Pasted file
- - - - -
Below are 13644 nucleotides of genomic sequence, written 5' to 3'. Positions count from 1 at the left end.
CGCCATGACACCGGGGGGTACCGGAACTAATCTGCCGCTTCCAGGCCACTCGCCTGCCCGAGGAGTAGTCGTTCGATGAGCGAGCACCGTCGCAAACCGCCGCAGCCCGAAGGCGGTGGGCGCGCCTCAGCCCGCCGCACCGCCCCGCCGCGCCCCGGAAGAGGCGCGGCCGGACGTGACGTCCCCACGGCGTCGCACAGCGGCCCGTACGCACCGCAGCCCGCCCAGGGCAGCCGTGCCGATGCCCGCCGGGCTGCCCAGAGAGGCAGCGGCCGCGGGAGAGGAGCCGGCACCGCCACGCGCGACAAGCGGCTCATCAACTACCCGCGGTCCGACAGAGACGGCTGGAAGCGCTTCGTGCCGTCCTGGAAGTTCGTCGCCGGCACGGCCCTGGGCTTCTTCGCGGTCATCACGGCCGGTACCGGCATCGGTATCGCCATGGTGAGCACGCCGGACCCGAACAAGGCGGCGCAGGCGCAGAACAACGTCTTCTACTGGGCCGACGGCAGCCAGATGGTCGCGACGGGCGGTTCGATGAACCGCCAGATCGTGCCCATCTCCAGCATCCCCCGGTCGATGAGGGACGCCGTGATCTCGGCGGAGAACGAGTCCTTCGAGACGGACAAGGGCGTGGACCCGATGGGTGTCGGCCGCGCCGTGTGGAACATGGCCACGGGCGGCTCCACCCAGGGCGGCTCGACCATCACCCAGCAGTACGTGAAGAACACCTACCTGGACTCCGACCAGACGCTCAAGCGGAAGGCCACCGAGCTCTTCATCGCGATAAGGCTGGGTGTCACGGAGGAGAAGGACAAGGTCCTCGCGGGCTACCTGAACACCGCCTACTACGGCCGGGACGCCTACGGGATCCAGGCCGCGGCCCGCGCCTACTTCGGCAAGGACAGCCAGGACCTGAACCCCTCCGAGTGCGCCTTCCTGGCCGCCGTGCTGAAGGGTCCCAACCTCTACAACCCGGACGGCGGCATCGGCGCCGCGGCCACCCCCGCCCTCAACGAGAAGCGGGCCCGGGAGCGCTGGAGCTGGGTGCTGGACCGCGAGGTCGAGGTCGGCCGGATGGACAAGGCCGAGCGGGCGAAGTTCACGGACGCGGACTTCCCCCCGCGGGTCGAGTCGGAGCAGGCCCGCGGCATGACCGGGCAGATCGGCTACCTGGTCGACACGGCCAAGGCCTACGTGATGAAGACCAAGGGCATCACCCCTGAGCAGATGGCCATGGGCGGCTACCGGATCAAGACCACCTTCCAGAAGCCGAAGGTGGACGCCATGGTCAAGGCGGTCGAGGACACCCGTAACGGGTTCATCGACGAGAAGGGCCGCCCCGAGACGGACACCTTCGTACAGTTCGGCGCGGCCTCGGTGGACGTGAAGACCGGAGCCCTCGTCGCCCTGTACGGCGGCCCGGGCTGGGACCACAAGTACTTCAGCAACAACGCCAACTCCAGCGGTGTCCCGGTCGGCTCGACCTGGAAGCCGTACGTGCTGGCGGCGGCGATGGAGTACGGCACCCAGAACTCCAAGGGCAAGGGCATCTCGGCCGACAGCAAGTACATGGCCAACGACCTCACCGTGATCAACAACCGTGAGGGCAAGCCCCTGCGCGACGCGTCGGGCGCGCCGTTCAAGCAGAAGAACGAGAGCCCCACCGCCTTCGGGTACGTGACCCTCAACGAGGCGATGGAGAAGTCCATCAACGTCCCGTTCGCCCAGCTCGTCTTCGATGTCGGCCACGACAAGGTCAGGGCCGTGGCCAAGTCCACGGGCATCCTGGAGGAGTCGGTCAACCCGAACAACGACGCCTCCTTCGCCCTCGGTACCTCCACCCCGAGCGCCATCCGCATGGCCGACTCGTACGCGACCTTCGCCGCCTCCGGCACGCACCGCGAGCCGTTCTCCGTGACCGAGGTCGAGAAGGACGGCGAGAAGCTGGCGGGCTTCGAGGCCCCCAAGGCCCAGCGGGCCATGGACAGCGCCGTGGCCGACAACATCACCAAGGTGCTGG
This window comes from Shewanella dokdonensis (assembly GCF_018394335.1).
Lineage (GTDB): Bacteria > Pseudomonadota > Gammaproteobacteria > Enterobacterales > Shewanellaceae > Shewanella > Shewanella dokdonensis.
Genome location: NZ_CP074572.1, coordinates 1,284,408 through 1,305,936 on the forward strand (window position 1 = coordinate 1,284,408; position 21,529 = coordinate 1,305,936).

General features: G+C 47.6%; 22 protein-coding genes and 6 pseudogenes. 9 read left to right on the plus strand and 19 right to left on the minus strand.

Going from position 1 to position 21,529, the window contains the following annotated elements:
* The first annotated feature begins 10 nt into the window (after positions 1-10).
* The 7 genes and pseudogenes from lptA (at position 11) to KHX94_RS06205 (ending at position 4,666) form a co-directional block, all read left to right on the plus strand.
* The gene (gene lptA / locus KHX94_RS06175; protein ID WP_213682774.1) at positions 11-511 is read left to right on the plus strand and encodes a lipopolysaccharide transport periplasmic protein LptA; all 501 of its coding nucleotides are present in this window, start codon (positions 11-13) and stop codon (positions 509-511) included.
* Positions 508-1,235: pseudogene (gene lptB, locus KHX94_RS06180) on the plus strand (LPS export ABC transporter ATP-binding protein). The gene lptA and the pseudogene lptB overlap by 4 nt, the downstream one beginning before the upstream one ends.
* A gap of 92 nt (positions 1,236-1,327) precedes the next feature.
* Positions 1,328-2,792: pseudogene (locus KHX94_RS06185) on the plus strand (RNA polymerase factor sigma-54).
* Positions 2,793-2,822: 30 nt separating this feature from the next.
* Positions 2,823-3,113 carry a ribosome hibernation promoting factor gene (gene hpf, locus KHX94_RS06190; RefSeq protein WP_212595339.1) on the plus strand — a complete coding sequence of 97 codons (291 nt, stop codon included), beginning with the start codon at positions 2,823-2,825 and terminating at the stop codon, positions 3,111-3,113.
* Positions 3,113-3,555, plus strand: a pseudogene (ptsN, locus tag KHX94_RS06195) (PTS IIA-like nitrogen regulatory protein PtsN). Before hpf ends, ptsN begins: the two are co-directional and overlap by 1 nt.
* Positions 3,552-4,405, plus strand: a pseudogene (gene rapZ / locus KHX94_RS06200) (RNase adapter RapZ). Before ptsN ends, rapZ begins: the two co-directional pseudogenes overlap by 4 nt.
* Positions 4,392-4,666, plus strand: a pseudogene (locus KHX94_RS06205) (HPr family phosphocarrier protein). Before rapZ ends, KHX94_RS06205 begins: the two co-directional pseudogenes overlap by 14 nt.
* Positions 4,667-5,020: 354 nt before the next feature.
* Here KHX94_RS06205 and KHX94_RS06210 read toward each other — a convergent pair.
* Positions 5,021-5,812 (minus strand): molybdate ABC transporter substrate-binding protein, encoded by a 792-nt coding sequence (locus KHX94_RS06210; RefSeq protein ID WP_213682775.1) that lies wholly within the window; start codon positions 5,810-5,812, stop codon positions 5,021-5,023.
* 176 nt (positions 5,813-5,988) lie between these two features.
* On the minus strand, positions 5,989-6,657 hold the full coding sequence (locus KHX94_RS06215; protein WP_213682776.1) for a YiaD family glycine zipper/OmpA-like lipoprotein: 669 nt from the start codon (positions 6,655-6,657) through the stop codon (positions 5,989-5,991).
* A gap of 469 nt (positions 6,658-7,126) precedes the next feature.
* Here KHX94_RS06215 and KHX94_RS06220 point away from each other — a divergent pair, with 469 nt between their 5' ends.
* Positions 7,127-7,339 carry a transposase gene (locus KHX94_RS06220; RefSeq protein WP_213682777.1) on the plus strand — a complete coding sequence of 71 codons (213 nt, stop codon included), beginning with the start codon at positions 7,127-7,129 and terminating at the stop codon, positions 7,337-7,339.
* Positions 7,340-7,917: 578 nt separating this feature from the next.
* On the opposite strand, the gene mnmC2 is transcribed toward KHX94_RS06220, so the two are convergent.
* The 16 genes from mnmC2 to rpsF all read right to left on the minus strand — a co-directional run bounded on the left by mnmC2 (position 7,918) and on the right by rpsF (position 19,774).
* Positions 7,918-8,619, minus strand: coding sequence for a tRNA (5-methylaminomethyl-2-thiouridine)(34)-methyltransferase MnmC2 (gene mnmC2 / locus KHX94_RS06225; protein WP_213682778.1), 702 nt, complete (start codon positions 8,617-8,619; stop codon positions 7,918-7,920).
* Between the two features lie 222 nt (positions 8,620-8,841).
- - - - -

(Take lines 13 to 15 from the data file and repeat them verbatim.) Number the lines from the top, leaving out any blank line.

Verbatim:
* Positions 1,328-2,792: pseudogene (locus KHX94_RS06185) on the plus strand (RNA polymerase factor sigma-54).
* Positions 2,793-2,822: 30 nt separating this feature from the next.
* Positions 2,823-3,113 carry a ribosome hibernation promoting factor gene (gene hpf, locus KHX94_RS06190; RefSeq protein WP_212595339.1) on the plus strand — a complete coding sequence of 97 codons (291 nt, stop codon included), beginning with the start codon at positions 2,823-2,825 and terminating at the stop codon, positions 3,111-3,113.